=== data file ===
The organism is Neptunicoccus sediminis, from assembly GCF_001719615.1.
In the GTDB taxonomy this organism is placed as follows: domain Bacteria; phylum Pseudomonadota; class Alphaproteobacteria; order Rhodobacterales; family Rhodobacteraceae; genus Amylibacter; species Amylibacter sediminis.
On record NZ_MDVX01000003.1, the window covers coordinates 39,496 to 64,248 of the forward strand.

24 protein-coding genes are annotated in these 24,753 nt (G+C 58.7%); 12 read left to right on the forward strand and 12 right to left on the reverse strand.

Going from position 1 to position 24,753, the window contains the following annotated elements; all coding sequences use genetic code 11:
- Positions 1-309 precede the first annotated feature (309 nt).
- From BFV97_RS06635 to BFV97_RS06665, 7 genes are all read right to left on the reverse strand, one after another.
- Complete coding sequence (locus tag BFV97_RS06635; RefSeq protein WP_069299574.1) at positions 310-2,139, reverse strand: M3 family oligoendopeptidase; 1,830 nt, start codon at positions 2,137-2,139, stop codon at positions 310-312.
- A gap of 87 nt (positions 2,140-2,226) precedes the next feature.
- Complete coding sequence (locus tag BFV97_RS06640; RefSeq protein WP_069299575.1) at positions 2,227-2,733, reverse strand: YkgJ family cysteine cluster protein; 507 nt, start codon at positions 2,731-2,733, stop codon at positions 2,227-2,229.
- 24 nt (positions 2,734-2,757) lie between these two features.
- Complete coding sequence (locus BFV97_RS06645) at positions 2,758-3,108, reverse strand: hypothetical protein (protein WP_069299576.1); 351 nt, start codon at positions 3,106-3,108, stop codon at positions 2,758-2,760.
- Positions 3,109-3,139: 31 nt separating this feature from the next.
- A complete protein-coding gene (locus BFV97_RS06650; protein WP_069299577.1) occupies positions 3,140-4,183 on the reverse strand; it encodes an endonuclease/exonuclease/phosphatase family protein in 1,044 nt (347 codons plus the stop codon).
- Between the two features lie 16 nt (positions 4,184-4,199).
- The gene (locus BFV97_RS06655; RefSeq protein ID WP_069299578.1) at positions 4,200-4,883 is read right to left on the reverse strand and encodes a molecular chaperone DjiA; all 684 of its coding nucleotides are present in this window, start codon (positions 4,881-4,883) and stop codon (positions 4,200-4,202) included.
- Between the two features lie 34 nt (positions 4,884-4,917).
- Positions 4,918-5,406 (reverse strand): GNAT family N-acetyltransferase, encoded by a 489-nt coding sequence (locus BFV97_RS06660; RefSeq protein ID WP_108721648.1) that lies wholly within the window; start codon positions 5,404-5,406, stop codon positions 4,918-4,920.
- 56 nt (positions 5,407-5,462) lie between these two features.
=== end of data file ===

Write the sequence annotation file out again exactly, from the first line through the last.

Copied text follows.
The organism is Neptunicoccus sediminis, from assembly GCF_001719615.1.
In the GTDB taxonomy this organism is placed as follows: domain Bacteria; phylum Pseudomonadota; class Alphaproteobacteria; order Rhodobacterales; family Rhodobacteraceae; genus Amylibacter; species Amylibacter sediminis.
On record NZ_MDVX01000003.1, the window covers coordinates 39,496 to 64,248 of the forward strand.

24 protein-coding genes are annotated in these 24,753 nt (G+C 58.7%); 12 read left to right on the forward strand and 12 right to left on the reverse strand.

Going from position 1 to position 24,753, the window contains the following annotated elements; all coding sequences use genetic code 11:
- Positions 1-309 precede the first annotated feature (309 nt).
- From BFV97_RS06635 to BFV97_RS06665, 7 genes are all read right to left on the reverse strand, one after another.
- Complete coding sequence (locus tag BFV97_RS06635; RefSeq protein WP_069299574.1) at positions 310-2,139, reverse strand: M3 family oligoendopeptidase; 1,830 nt, start codon at positions 2,137-2,139, stop codon at positions 310-312.
- A gap of 87 nt (positions 2,140-2,226) precedes the next feature.
- Complete coding sequence (locus tag BFV97_RS06640; RefSeq protein WP_069299575.1) at positions 2,227-2,733, reverse strand: YkgJ family cysteine cluster protein; 507 nt, start codon at positions 2,731-2,733, stop codon at positions 2,227-2,229.
- 24 nt (positions 2,734-2,757) lie between these two features.
- Complete coding sequence (locus BFV97_RS06645) at positions 2,758-3,108, reverse strand: hypothetical protein (protein WP_069299576.1); 351 nt, start codon at positions 3,106-3,108, stop codon at positions 2,758-2,760.
- Positions 3,109-3,139: 31 nt separating this feature from the next.
- A complete protein-coding gene (locus BFV97_RS06650; protein WP_069299577.1) occupies positions 3,140-4,183 on the reverse strand; it encodes an endonuclease/exonuclease/phosphatase family protein in 1,044 nt (347 codons plus the stop codon).
- Between the two features lie 16 nt (positions 4,184-4,199).
- The gene (locus BFV97_RS06655; RefSeq protein ID WP_069299578.1) at positions 4,200-4,883 is read right to left on the reverse strand and encodes a molecular chaperone DjiA; all 684 of its coding nucleotides are present in this window, start codon (positions 4,881-4,883) and stop codon (positions 4,200-4,202) included.
- Between the two features lie 34 nt (positions 4,884-4,917).
- Positions 4,918-5,406 (reverse strand): GNAT family N-acetyltransferase, encoded by a 489-nt coding sequence (locus BFV97_RS06660; RefSeq protein ID WP_108721648.1) that lies wholly within the window; start codon positions 5,404-5,406, stop codon positions 4,918-4,920.
- 56 nt (positions 5,407-5,462) lie between these two features.